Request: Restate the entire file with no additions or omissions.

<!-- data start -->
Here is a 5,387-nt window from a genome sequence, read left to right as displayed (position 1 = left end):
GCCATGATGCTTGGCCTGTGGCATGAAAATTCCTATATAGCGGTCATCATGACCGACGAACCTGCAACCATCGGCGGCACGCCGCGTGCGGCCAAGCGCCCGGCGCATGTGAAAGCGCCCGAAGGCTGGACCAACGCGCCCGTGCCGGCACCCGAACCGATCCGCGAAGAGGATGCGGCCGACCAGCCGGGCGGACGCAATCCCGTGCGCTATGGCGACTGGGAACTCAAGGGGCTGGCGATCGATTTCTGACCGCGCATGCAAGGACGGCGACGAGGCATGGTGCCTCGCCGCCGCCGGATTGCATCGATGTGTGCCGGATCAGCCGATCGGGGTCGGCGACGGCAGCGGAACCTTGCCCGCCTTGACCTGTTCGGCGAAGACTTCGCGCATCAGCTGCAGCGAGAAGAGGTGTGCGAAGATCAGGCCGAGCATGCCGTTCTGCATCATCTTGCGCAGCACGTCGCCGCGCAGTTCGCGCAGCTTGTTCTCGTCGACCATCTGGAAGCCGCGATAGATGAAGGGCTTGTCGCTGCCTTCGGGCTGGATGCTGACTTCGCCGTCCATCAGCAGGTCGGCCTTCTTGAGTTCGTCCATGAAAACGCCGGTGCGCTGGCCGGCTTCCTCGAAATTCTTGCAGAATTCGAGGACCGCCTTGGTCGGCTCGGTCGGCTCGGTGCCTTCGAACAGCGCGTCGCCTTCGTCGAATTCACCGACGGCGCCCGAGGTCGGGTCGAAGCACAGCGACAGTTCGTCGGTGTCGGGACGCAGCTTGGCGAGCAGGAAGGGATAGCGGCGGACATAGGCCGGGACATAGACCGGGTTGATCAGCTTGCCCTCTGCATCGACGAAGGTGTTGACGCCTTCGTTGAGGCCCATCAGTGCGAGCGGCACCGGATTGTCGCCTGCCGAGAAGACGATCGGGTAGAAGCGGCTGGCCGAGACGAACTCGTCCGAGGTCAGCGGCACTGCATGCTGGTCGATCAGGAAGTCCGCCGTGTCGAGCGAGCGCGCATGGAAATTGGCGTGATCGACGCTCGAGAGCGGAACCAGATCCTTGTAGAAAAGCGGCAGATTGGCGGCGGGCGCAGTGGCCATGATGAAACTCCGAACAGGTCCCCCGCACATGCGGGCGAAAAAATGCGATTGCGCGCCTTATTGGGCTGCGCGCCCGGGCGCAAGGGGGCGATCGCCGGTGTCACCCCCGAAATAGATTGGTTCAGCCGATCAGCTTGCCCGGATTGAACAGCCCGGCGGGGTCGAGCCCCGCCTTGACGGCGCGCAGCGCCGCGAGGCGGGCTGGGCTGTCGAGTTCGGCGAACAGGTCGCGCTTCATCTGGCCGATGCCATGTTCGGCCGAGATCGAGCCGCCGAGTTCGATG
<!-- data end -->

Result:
Here is a 5,387-nt window from a genome sequence, read left to right as displayed (position 1 = left end):
GCCATGATGCTTGGCCTGTGGCATGAAAATTCCTATATAGCGGTCATCATGACCGACGAACCTGCAACCATCGGCGGCACGCCGCGTGCGGCCAAGCGCCCGGCGCATGTGAAAGCGCCCGAAGGCTGGACCAACGCGCCCGTGCCGGCACCCGAACCGATCCGCGAAGAGGATGCGGCCGACCAGCCGGGCGGACGCAATCCCGTGCGCTATGGCGACTGGGAACTCAAGGGGCTGGCGATCGATTTCTGACCGCGCATGCAAGGACGGCGACGAGGCATGGTGCCTCGCCGCCGCCGGATTGCATCGATGTGTGCCGGATCAGCCGATCGGGGTCGGCGACGGCAGCGGAACCTTGCCCGCCTTGACCTGTTCGGCGAAGACTTCGCGCATCAGCTGCAGCGAGAAGAGGTGTGCGAAGATCAGGCCGAGCATGCCGTTCTGCATCATCTTGCGCAGCACGTCGCCGCGCAGTTCGCGCAGCTTGTTCTCGTCGACCATCTGGAAGCCGCGATAGATGAAGGGCTTGTCGCTGCCTTCGGGCTGGATGCTGACTTCGCCGTCCATCAGCAGGTCGGCCTTCTTGAGTTCGTCCATGAAAACGCCGGTGCGCTGGCCGGCTTCCTCGAAATTCTTGCAGAATTCGAGGACCGCCTTGGTCGGCTCGGTCGGCTCGGTGCCTTCGAACAGCGCGTCGCCTTCGTCGAATTCACCGACGGCGCCCGAGGTCGGGTCGAAGCACAGCGACAGTTCGTCGGTGTCGGGACGCAGCTTGGCGAGCAGGAAGGGATAGCGGCGGACATAGGCCGGGACATAGACCGGGTTGATCAGCTTGCCCTCTGCATCGACGAAGGTGTTGACGCCTTCGTTGAGGCCCATCAGTGCGAGCGGCACCGGATTGTCGCCTGCCGAGAAGACGATCGGGTAGAAGCGGCTGGCCGAGACGAACTCGTCCGAGGTCAGCGGCACTGCATGCTGGTCGATCAGGAAGTCCGCCGTGTCGAGCGAGCGCGCATGGAAATTGGCGTGATCGACGCTCGAGAGCGGAACCAGATCCTTGTAGAAAAGCGGCAGATTGGCGGCGGGCGCAGTGGCCATGATGAAACTCCGAACAGGTCCCCCGCACATGCGGGCGAAAAAATGCGATTGCGCGCCTTATTGGGCTGCGCGCCCGGGCGCAAGGGGGCGATCGCCGGTGTCACCCCCGAAATAGATTGGTTCAGCCGATCAGCTTGCCCGGATTGAACAGCCCGGCGGGGTCGAGCCCCGCCTTGACGGCGCGCAGCGCCGCGAGGCGGGCTGGGCTGTCGAGTTCGGCGAACAGGTCGCGCTTCATCTGGCCGATGCCATGTTCGGCCGAGATCGAGCCGCCGAGTTCGATG